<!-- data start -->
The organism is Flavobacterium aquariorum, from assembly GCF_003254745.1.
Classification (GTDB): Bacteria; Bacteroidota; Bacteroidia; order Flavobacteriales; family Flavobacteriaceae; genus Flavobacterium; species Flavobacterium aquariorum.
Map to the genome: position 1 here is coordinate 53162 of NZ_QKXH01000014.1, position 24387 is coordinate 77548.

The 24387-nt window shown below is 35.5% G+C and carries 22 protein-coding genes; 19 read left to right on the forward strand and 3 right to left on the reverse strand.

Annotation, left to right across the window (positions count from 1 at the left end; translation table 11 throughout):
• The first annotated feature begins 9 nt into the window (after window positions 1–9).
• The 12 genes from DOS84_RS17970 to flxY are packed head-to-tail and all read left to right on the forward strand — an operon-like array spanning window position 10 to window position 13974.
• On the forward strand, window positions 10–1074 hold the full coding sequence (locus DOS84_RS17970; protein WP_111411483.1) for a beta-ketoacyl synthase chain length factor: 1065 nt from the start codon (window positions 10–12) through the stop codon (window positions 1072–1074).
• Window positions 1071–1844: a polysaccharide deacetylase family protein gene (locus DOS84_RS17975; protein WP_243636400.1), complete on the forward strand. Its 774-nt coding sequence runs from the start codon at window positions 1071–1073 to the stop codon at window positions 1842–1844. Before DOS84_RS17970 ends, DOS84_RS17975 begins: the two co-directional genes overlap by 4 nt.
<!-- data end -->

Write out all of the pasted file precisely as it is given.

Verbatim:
The organism is Flavobacterium aquariorum, from assembly GCF_003254745.1.
Classification (GTDB): Bacteria; Bacteroidota; Bacteroidia; order Flavobacteriales; family Flavobacteriaceae; genus Flavobacterium; species Flavobacterium aquariorum.
Map to the genome: position 1 here is coordinate 53162 of NZ_QKXH01000014.1, position 24387 is coordinate 77548.

The 24387-nt window shown below is 35.5% G+C and carries 22 protein-coding genes; 19 read left to right on the forward strand and 3 right to left on the reverse strand.

Annotation, left to right across the window (positions count from 1 at the left end; translation table 11 throughout):
• The first annotated feature begins 9 nt into the window (after window positions 1–9).
• The 12 genes from DOS84_RS17970 to flxY are packed head-to-tail and all read left to right on the forward strand — an operon-like array spanning window position 10 to window position 13974.
• On the forward strand, window positions 10–1074 hold the full coding sequence (locus DOS84_RS17970; protein WP_111411483.1) for a beta-ketoacyl synthase chain length factor: 1065 nt from the start codon (window positions 10–12) through the stop codon (window positions 1072–1074).
• Window positions 1071–1844: a polysaccharide deacetylase family protein gene (locus DOS84_RS17975; protein WP_243636400.1), complete on the forward strand. Its 774-nt coding sequence runs from the start codon at window positions 1071–1073 to the stop codon at window positions 1842–1844. Before DOS84_RS17970 ends, DOS84_RS17975 begins: the two co-directional genes overlap by 4 nt.